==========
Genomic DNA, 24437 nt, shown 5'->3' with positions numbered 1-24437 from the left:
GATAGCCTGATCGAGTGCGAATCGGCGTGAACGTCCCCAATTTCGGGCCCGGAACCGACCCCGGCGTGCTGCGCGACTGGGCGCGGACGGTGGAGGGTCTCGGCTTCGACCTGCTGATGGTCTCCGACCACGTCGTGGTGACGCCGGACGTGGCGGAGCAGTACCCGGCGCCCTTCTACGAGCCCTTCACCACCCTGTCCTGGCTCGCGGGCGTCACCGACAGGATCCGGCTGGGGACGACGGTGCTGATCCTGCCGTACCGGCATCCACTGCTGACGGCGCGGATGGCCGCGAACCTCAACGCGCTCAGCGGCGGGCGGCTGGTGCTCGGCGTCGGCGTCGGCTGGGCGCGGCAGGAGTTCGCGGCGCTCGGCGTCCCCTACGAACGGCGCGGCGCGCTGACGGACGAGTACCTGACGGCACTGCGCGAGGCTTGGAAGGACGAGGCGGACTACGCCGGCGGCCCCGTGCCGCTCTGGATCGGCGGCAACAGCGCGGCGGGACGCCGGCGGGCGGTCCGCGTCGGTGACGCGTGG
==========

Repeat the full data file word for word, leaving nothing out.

Genomic DNA, 24437 nt, shown 5'->3' with positions numbered 1-24437 from the left:
GATAGCCTGATCGAGTGCGAATCGGCGTGAACGTCCCCAATTTCGGGCCCGGAACCGACCCCGGCGTGCTGCGCGACTGGGCGCGGACGGTGGAGGGTCTCGGCTTCGACCTGCTGATGGTCTCCGACCACGTCGTGGTGACGCCGGACGTGGCGGAGCAGTACCCGGCGCCCTTCTACGAGCCCTTCACCACCCTGTCCTGGCTCGCGGGCGTCACCGACAGGATCCGGCTGGGGACGACGGTGCTGATCCTGCCGTACCGGCATCCACTGCTGACGGCGCGGATGGCCGCGAACCTCAACGCGCTCAGCGGCGGGCGGCTGGTGCTCGGCGTCGGCGTCGGCTGGGCGCGGCAGGAGTTCGCGGCGCTCGGCGTCCCCTACGAACGGCGCGGCGCGCTGACGGACGAGTACCTGACGGCACTGCGCGAGGCTTGGAAGGACGAGGCGGACTACGCCGGCGGCCCCGTGCCGCTCTGGATCGGCGGCAACAGCGCGGCGGGACGCCGGCGGGCGGTCCGCGTCGGTGACGCGTGG